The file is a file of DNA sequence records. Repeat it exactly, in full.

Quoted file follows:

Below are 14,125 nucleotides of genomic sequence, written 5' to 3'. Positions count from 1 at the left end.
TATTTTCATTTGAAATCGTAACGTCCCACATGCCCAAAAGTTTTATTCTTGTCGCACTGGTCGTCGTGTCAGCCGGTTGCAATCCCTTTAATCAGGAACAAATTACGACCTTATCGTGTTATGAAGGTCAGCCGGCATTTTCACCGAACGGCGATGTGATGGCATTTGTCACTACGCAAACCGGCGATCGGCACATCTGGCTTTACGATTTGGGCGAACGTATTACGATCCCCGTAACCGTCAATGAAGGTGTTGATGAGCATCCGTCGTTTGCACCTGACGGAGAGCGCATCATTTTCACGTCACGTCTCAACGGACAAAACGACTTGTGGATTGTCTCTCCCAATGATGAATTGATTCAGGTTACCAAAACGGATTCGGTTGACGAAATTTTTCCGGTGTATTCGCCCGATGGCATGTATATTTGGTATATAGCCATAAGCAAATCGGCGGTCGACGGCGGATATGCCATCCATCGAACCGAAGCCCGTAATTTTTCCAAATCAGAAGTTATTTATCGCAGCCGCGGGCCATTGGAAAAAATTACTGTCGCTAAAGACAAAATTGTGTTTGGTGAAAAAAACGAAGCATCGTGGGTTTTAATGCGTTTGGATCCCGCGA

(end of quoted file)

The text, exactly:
Below are 14,125 nucleotides of genomic sequence, written 5' to 3'. Positions count from 1 at the left end.
TATTTTCATTTGAAATCGTAACGTCCCACATGCCCAAAAGTTTTATTCTTGTCGCACTGGTCGTCGTGTCAGCCGGTTGCAATCCCTTTAATCAGGAACAAATTACGACCTTATCGTGTTATGAAGGTCAGCCGGCATTTTCACCGAACGGCGATGTGATGGCATTTGTCACTACGCAAACCGGCGATCGGCACATCTGGCTTTACGATTTGGGCGAACGTATTACGATCCCCGTAACCGTCAATGAAGGTGTTGATGAGCATCCGTCGTTTGCACCTGACGGAGAGCGCATCATTTTCACGTCACGTCTCAACGGACAAAACGACTTGTGGATTGTCTCTCCCAATGATGAATTGATTCAGGTTACCAAAACGGATTCGGTTGACGAAATTTTTCCGGTGTATTCGCCCGATGGCATGTATATTTGGTATATAGCCATAAGCAAATCGGCGGTCGACGGCGGATATGCCATCCATCGAACCGAAGCCCGTAATTTTTCCAAATCAGAAGTTATTTATCGCAGCCGCGGGCCATTGGAAAAAATTACTGTCGCTAAAGACAAAATTGTGTTTGGTGAAAAAAACGAAGCATCGTGGGTTTTAATGCGTTTGGATCCCGCGA